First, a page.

• The slower the ZEV uptake, the more challenging the biofuels component. The result of slower ZEV uptake is a build-up to very high—possibly infeasible or unsustainable—levels of advanced, very low-carbon biofuel use to ensure ongoing GHG reductions in the transportation energy sector. A transition will be needed from today’s dominant grain and oil-based biofuels to predominantly cellulosic biomass-based fuels to maximize their GHG benefits.
  • All scenarios save money, but ZEVs are likely to be cheaper than low-carbon fuels. Cumulative costs of the alternative scenarios from 2020 to 2050, aggregated across LDVs and trucks, are much lower than the business-as-usual (BAU) scenario. The faster the ZEV transition, the greater the net savings between now and 2050. This is mainly due to the lower need for maintenance and higher fuel efficiency of ZEVs. As ZEV prices fall over time, savings on vehicle costs of the alternative scenarios also contribute to overall savings. However, for some specific vehicle types, such as long-haul (LH) trucks that are dominated by fuel cell vehicles (FCV) with only a modest increase in fuel economy over diesel trucks, there are no fuel cost savings, so overall costs are higher than the BAU scenario.

Our analysis also evaluates battery electric energy vs. hydrogen fuel cells for 10 different vehicle types, including LDVs, trucks and buses of different sizes and types. The general results are shown here, with sales shares varying by vehicle type and year for our BAU and two fastest transition scenarios. Our background technology analysis shows that electric vehicles dominate LDV and most truck sales by 2035. However, for long haul trucks, we find hydrogen fuel cell trucks eventually could dominate. In any case, the ZEV sales share is 100% by 2050 in all our scenarios except the BAU.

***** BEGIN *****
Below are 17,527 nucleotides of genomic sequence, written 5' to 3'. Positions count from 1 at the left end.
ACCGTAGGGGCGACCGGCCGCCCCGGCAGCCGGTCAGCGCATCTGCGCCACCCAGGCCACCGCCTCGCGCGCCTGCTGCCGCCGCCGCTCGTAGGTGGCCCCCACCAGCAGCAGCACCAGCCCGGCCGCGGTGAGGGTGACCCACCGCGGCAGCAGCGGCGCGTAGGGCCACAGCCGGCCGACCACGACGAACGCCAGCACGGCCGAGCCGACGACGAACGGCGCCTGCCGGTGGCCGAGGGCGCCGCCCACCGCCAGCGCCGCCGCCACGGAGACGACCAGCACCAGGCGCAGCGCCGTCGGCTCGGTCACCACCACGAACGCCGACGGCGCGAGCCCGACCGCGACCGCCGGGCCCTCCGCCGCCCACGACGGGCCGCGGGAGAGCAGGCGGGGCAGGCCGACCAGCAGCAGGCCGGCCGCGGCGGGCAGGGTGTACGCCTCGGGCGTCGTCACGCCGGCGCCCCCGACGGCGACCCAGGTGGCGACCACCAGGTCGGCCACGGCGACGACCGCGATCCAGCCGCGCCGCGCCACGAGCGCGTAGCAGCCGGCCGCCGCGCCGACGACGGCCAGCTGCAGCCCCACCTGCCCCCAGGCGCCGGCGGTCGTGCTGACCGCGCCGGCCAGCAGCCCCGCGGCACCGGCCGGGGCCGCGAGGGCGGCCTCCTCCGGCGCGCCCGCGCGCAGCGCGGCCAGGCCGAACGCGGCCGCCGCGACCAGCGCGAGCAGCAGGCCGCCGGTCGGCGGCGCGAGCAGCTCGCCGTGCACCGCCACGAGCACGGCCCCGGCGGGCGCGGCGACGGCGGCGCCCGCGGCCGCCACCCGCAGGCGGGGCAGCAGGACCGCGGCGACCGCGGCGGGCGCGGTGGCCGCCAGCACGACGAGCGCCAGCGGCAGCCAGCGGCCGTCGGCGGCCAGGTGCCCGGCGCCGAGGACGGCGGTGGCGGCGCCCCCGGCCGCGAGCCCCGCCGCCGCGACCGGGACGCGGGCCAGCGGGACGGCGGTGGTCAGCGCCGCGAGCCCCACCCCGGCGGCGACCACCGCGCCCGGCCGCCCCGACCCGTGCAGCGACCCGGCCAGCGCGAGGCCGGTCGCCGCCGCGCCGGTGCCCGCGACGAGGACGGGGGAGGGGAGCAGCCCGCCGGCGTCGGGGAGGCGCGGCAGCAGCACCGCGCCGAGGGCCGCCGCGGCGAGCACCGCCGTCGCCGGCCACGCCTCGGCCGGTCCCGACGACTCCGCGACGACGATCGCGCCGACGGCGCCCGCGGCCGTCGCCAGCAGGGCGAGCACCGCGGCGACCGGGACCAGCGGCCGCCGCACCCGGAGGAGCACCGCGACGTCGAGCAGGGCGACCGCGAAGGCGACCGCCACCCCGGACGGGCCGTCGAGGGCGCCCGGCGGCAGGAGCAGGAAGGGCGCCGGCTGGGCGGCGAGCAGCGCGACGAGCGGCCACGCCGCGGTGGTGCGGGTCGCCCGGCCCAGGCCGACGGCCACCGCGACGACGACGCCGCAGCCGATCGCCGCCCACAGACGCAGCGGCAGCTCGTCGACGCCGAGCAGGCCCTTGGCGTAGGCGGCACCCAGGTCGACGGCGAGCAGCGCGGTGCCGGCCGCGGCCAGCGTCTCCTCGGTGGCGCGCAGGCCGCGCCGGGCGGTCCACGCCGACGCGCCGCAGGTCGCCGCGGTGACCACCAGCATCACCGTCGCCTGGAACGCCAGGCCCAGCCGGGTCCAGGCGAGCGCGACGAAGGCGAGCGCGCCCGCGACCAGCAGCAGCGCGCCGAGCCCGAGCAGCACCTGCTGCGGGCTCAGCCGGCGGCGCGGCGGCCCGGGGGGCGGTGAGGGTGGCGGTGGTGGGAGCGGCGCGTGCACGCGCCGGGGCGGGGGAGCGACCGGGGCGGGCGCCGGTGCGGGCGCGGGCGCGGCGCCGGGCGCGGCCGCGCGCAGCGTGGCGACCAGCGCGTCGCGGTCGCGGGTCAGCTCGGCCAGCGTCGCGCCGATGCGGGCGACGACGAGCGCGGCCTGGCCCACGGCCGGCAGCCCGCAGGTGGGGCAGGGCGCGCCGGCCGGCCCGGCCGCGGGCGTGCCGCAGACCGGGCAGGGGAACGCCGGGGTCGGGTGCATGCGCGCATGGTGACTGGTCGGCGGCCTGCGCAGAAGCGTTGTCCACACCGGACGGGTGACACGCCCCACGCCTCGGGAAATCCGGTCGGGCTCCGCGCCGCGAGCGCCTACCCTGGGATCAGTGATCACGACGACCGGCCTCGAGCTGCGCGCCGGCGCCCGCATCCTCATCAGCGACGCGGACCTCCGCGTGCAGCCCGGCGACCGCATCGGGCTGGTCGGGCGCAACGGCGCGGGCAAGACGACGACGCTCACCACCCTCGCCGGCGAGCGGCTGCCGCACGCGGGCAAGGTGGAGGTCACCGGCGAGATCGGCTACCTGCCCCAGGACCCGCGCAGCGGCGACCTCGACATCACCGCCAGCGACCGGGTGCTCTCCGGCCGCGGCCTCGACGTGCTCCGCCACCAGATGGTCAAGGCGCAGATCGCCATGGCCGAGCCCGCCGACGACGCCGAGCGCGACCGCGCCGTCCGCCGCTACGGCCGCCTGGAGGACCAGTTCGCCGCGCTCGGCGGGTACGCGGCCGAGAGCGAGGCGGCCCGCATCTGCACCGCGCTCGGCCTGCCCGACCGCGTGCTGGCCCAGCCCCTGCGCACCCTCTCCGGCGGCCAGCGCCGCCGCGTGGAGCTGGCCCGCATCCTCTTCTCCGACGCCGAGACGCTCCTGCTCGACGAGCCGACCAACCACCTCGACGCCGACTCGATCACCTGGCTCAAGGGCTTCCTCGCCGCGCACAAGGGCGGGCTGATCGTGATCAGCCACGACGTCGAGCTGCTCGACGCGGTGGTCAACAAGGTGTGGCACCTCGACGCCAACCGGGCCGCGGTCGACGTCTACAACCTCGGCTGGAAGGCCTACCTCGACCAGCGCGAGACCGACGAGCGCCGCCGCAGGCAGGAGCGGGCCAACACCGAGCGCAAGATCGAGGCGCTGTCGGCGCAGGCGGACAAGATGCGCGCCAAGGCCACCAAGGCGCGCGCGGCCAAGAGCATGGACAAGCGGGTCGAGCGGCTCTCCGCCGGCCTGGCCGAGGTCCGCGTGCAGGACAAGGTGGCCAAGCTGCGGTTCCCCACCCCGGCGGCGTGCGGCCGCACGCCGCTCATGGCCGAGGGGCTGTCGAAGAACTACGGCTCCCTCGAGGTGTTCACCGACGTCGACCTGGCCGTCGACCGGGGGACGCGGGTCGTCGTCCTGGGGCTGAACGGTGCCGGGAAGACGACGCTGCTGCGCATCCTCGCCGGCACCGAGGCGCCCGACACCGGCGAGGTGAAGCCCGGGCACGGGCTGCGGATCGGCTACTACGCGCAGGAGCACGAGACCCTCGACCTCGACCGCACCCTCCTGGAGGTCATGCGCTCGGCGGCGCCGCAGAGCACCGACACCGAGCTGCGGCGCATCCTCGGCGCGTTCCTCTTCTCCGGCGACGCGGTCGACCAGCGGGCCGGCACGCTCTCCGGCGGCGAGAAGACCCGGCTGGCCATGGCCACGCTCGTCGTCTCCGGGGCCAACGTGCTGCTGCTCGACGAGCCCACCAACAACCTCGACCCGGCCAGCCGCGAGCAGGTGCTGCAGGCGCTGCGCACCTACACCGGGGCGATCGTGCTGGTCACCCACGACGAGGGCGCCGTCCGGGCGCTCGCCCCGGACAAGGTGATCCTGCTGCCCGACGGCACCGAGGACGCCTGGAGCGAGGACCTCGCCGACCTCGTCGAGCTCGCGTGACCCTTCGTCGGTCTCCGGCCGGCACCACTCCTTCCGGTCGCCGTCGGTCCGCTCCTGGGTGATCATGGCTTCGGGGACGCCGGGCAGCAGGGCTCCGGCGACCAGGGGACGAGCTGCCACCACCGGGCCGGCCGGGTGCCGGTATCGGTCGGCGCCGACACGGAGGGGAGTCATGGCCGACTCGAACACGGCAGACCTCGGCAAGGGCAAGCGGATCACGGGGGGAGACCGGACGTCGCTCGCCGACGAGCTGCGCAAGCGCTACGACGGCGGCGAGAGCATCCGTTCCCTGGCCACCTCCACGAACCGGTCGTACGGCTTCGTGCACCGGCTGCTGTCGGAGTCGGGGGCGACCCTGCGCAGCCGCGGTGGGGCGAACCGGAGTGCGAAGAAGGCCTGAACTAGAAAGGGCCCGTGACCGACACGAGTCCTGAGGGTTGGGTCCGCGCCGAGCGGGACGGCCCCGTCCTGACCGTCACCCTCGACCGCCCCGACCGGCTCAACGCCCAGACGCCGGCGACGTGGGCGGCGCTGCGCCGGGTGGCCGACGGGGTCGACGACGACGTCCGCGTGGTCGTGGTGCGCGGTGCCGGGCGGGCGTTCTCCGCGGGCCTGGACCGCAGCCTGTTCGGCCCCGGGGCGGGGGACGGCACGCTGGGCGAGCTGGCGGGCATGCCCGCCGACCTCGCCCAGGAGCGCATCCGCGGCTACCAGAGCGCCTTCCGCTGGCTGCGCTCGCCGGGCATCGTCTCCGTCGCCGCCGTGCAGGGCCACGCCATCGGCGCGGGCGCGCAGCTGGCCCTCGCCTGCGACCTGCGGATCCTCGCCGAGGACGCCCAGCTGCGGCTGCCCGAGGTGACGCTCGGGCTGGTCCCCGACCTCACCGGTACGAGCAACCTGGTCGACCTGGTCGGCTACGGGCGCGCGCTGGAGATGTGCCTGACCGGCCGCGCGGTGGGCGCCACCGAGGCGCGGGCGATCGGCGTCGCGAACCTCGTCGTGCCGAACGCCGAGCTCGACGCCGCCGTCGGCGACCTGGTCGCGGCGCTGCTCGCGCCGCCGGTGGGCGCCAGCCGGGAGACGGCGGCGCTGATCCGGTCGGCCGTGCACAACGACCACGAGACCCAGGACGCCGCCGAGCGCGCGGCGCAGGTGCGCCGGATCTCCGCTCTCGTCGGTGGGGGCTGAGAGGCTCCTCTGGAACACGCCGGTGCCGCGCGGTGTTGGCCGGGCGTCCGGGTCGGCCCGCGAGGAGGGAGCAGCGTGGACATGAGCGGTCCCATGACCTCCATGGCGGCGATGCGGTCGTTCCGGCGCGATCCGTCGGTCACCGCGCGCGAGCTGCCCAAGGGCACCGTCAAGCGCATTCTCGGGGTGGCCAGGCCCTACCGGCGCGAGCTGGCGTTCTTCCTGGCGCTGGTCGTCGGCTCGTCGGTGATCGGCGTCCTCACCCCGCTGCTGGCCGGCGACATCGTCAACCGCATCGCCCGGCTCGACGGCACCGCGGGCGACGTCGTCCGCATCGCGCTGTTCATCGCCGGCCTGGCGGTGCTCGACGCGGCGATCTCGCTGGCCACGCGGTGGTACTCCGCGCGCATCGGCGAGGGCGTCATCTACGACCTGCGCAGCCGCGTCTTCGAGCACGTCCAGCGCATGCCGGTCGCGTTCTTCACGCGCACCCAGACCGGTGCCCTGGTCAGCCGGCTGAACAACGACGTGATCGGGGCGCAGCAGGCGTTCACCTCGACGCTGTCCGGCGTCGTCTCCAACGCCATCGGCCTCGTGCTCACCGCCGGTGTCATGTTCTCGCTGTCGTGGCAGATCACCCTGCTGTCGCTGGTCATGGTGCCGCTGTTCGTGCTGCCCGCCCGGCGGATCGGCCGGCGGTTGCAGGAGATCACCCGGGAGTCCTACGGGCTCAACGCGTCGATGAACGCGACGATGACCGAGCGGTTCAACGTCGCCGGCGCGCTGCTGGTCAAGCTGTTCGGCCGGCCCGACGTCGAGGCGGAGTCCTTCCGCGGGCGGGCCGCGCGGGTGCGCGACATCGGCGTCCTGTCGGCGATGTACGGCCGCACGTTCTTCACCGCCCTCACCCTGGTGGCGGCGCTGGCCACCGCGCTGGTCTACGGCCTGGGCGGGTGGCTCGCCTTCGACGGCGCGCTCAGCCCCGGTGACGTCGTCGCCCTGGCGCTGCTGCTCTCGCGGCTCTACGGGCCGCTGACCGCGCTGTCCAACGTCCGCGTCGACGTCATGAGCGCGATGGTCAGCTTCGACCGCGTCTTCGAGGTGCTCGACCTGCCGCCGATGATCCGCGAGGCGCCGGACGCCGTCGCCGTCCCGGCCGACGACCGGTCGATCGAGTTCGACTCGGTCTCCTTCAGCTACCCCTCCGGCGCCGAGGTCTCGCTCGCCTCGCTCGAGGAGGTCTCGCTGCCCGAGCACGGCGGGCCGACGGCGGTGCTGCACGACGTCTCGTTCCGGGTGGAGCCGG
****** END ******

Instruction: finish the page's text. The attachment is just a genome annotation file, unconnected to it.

Bar chart showing vehicle sales shares across vehicle types, scenarios, technologies, and years.

Comparing the fastest transition (LC CA) to BAU for costs, including purchase, fuels, and maintenance costs of all vehicles, we find that this scenario is more expensive than BAU until around 2030, then has lower net costs, becoming much lower very quickly. These higher “investment” costs pay off with around 54 times the savings after 2028 in a non-cost discounted scenario. Slower ZEV transition scenarios save less money, since it’s the ZEVs—particularly battery electric vehicles—that save money, while biofuels costs are generally higher than fossil fuels.

Plot graph showing total vehicle and operation and maintenance cost differences from 2015 to 2050 for light-duty vehicles and trucks combined for the LC CA scenario and BAU.

As our report describes, there are many details that are uncertain. Continuing research will be needed to better predict outcomes. For example, costs may change over time in unpredictable ways, and will depend to a large degree on scaling and learning. The level of policy support that may be needed to help manage the costs of transition are uncertain. The net societal costs of various types of policies and/or regulatory strategies are important, though often difficult to estimate. Our research over the coming one to two years will focus on better understanding fleet behavior, non-cost decision factors, electricity costs, and the potential role, sourcing, and costs of advanced biofuels as well as e-fuels.